Aby Ngana Diop – ‘Liital’ LP / CD / Cassette [Awesome Tapes From Africa]

What an incredible record. We haven’t had anything with such sheer excitement and jump-up intensity come across our plates since the funk days of old, and certainly can’t remember a live vocalist that threw-down as hard as this. Frantic drum patterns and hectic and raw vocal workings, recorded in the early ’90s evidently, just make this an absolutely beautiful record that you can’t ignore.

According to bits and pieces strewn across the internet, Aby Ngana Diop was a famous singer in the Dakar region of Senegal in the’80s and ’90s. Her style of singing is known as ‘taasukat’, and frankly there’s nothing we’ve heard like it before. The perfect balance of aggression and flow, African hand drumming and stabs of distortion, Liital has got to be one of the greatest reissues we’ve come across, a proper lost gem.

Awesome Tapes From Africa posted this as a found cassette on their blog back in 2010, and at the time cited “drum n’ bass circa 1993 lurking in the shadows of the most brutal Senegalese sabar drums Dakar has to offer.” A pretty spot-on comparison for the opening track, which somehow also took me back to my first jungle raves and the pure energy and vibes that was coming from it.

Six-tracks in total, weighing in around the five minute mark each, spread across two-sides of decent pressing vinyl. There’s apparently a tape on the way too, but this has got to be played loud and across a decent system on the way that only wax allows.

Grab it quick, you’ll get hooked in. Check out full (unedited) press release below, underneath a cut from the album.

via Awesome Tapes From Africa
Senegalese griot Aby Ngana Diop was famous for her taasu, a form of oral poetry spoken to the rhythmic accompaniment of sabar and tama drums. Taasu is typically created and performed by griot women (a class of poets, storytellers and/or musicians), with a lead taasukat (practitioner of taasu) performing her distinct style of heightened, rhythmically declaimed speech in call-and-response with a small chorus of female vocalists. (Taasu is seen by some to be a predecessor to rap.)

Throughout the 1980s and 1990s, Diop developed a reputation for being one of the most sought-after taasukats in Dakar, performing with her backup singers, dancers and drummers at parties, weddings and baptisms of the Dakar elite, including government officials and dignitaries. Aby Ngana Diop was undisputedly the best taasukat of her generation.!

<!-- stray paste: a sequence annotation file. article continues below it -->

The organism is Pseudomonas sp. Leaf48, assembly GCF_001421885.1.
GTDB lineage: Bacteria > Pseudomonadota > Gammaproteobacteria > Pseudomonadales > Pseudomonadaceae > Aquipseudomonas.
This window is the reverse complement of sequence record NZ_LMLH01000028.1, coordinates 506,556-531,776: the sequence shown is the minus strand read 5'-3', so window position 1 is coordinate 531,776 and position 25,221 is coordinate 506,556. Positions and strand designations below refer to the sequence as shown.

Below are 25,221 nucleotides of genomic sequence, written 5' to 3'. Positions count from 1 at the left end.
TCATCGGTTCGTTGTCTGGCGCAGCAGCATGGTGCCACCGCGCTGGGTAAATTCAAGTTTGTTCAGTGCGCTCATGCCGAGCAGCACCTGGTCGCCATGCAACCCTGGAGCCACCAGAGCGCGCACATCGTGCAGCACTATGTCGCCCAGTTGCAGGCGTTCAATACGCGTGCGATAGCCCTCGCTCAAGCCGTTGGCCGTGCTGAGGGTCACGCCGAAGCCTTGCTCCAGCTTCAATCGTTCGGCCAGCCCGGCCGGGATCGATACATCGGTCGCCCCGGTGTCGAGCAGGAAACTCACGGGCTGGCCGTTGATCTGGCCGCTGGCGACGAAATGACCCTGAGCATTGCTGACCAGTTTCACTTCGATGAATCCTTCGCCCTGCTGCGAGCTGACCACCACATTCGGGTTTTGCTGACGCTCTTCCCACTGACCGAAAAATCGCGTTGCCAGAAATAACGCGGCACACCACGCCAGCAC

In 1994, the Dakar diva released her one and only studio cassette recording, Liital, to the Senegalese market. Liital was groundbreaking in the history of Senegalese music because it was the first commercial recording to feature a traditional female taasukat performing to the modern accompaniment of mbalax, Senegal’s quintessential pop genre. The combination of Diop and her backup vocalists with their powerful taasu, along with the driving, complex rhythms of the sabar and tama drums, mixed with key elements of mbalax (such as the syncopated, polyphonic marimba sounds played on the Yamaha DX7 keyboard) was something the Senegalese public had never heard before. 

But it wasn’t only because of the fusion of taasu with mbalax; unlike in other mbalax tunes, the musical arrangements on this cassette are instead peculiarly minimalist and almost trance-like, with static harmonies and melodic figures playing more of an atmospheric role. The cassette became a huge hit, propelling Diop to a new level of superstardom. It could be heard blasting from taxis and from loudspeakers at house parties, weddings and baptisms for years to come. Liital bridged the gap between the more traditional taasu and the modern mbalax sound, thus appealing to all generations of the Senegalese public – and they simply couldn’t get enough of it. ! 

When Aby Ngana Diop died unexpectedly on July 4, 1997, the country mourned her passing, but continued to celebrate her music. Other artists such as Cheikh Lô, Thio Mbaye and Lamine Touré released recordings based on some of Diop’s taasu and accompanying drum phrases, paying further tribute to her musical legacy. Although this cassette has caught the attention of some African music aficianados who have stumbled upon it in recent years, it remains largely unknown to the wider world. 

Hopefully this re-release from Awesome Tapes From Africa will change that!